Download the authoritative guide: Cloud Computing 2018: Using the Cloud to Transform Your BusinessSo, 10 gigabit Ethernet too slow for you? How about 160 gigabits?
That's the latest breakthrough from IBM (Quote) researchers, who have come up with an optical networking chip measuring 3mm by 5mm but has 16 times the throughput of today's networking chips.
Now before you think this will mean more MP3s and dirty videos, think again. First, IBM doesn't expect it to see the market until 2010, and when it does, it will be for massively parallel supercomputers like its own Blue Gene, the fastest supercomputer in the world.
The problem, as IBM saw it, was that networking had reached the limit of sending electrons over wires. By switching to optical networking, data flows as light pulses, which is faster, cooler and uses considerably less power. The chips are five to 10 times more power efficient than what's out today, Marc Taubenblatt, senior manager at IBM Research told internetnews.com.
To keep up with Moore's Law for microprocessor's, network chips have to grow 10 to 20 times denser than they are now. As it is, Blue Gene was designed to balance the power of its processors and the speed of the network chips. The new optical network processors will allow IBM to take the leash off its processors and run at greater speed, according to Taubenblatt.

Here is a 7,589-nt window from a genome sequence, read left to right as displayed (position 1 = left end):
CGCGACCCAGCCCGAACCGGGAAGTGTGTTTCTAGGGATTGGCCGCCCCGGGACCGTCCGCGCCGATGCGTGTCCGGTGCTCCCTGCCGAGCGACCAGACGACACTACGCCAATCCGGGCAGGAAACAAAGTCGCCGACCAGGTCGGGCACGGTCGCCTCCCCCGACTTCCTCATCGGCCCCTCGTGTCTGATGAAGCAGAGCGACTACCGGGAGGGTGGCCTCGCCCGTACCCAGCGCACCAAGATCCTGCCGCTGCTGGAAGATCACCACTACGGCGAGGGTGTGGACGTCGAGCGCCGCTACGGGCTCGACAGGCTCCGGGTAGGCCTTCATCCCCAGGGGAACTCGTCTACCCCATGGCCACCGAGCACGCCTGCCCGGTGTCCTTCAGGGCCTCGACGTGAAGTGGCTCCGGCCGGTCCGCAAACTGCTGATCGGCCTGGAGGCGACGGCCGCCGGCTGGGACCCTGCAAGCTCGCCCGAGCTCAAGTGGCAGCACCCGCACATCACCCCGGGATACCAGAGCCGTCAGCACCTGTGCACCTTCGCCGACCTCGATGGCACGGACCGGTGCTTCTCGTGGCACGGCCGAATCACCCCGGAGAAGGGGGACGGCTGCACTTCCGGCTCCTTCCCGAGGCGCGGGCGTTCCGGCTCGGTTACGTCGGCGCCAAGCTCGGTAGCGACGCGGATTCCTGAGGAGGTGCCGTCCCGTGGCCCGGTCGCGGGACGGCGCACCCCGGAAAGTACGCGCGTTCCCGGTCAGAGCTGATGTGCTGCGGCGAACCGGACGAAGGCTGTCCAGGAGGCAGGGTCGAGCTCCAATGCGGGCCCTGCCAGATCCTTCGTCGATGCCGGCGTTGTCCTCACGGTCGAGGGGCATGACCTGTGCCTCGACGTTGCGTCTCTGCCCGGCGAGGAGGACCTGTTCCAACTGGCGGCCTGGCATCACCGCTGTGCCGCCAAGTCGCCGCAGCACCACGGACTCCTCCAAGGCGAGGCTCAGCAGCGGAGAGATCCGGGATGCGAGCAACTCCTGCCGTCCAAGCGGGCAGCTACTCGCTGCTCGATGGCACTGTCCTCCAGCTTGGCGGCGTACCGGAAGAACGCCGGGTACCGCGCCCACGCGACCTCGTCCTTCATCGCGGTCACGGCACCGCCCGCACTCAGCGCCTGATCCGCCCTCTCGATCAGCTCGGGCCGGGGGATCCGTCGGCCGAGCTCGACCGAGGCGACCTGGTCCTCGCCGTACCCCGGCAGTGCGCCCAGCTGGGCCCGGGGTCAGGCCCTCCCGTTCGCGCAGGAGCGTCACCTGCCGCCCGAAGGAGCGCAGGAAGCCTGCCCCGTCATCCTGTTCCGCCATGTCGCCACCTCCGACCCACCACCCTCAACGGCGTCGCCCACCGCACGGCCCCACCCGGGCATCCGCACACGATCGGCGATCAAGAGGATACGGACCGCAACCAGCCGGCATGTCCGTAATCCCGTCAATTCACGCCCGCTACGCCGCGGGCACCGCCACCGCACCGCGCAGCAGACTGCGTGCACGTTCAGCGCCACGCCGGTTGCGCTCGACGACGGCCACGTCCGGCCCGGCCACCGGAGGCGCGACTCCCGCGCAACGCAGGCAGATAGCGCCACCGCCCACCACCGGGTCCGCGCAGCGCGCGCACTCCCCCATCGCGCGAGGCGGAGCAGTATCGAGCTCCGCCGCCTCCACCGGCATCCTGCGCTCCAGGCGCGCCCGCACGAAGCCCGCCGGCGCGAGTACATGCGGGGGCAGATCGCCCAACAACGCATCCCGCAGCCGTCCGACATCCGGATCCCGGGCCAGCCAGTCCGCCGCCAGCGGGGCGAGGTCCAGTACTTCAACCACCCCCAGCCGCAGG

The optical network chips have 16 channels each for transmission and receiption, as opposed to a single channel for transmission and reception. This allows for 160 Gbits per second of both input and output at the same time.
Because the chip is so tiny and runs cool, it can be placed right next to the CPU on the motherboard, thus minimizing the length that data has to travel when it comes over the wire to be processed.
The optical chip is a joint effort between IBM and DARPA, the Defense Advanced Research Projects Agency. (Just last week DARPA also made news with the announcement it had teamed up with Raytheon on development of the MONARCH chip).
Once it moves beyond the back plane of Blue Gene, IBM foresees a time when it could have great application in the home, where home servers are becoming more popular and more data is flying around on wired and wireless networks.